Wednesday, December 13, 2006

What passes for today's journalism

A couple of days ago the Iranian governement organized a Holocaust conference which featured more or less the usual suspects of holocaust denial. One of them, however, was elevated to a prominent status of an academic and not by Iranian media but by Reuters. Here is the paragraph in question written by Parisa Hafezi(hat tip to Little Green Footballs):

Among the participants was U.S. academic David Duke, a former Louisiana Republican Representative. He praised Iran for hosting the event.

“There must be freedom of speech, it is scandalous that the Holocaust cannot be discussed freely,” Duke, a former Ku Klux Klan leader told Reuters. “It makes people turn a blind eye to Israel’s crimes against the Palestinian people.”

Ever hear of doing some homework on the subject, Ms.Hafezi? And we wonder why there's only rubbish written in today's mainstream publications.

I would like to add some of my personal views related to the subject. I strongly dislike, to say the least, being even in partial agreement with the likes of Duke, but I'm afraid I can not help it this time. IMO, laws prohibiting holocaust denial are not only nonsense, they are detrimental to the cause they claim to be protecting. If you place an official ban on discussion of a topic an uneasy feeling that you have something to hide is created whether you like it or not. What do these laws hope to accomplish? The defense of historical truth? It doesn't need such laws. Preventing the rise of nazism? The US and the UK have no laws on holocaust denial, I don't see the SA marching there, at least not in any significant numbers. By instututing such laws people on which they are applied can present themselves as fighters for freedom of expression instead of what they are: apologists for Hitler and nazism.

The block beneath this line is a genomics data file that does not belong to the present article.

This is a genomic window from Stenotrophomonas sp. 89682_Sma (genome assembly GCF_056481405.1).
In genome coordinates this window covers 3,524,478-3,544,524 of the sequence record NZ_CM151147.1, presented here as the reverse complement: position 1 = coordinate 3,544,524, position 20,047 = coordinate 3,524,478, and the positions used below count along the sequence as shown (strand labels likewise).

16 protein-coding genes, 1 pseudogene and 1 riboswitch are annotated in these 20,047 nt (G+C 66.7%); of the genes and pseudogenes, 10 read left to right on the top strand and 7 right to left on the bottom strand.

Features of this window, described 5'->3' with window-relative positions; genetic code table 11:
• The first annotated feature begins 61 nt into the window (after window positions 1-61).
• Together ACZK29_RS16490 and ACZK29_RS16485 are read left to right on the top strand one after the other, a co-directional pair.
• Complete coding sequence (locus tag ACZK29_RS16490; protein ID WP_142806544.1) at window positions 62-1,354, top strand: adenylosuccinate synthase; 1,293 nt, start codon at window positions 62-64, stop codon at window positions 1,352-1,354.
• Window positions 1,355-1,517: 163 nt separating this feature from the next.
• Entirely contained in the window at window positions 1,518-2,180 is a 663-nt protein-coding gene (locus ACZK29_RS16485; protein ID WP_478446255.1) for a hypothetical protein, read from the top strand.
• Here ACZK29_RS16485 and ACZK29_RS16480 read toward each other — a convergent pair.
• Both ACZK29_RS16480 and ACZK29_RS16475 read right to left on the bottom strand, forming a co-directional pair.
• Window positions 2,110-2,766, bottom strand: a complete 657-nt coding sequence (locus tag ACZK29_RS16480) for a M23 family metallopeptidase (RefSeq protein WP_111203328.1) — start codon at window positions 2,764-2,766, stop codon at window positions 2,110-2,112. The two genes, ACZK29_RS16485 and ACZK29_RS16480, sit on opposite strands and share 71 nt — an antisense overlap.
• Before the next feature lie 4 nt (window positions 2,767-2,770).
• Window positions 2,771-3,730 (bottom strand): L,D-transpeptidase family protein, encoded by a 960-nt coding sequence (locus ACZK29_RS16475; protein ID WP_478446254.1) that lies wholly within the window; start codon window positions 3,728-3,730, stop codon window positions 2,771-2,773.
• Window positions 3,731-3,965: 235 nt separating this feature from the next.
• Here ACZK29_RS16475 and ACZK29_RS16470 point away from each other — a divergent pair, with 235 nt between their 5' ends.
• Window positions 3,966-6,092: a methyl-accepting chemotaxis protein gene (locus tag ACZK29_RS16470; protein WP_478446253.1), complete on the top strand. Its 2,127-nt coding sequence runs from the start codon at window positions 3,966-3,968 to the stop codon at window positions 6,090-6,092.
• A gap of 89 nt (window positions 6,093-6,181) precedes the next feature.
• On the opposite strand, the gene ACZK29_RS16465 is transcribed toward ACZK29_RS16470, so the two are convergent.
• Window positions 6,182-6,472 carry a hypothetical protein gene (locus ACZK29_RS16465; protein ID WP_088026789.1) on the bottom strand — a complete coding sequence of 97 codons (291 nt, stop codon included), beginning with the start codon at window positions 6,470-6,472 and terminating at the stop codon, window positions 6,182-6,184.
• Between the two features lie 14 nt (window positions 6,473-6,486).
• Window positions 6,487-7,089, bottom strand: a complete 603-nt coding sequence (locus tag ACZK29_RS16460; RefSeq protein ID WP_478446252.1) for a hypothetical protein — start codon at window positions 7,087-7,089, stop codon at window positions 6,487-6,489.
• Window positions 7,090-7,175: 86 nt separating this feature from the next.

I say, bring it on! Let them have their say and present their arguments. They are in fact easy to refute even with the basic knowledge, we have facts on our side. And I'm not alone in this opinion.

Putting restrictions on speech and expression, no matter what the objectives and topics are, is always a double-edged sword. And it usually comes back to hurt those who use it first.

PS Just for the record, I believe the law recently passed in France which criminalizes denial of the Armenian genocide is equally preposterous.

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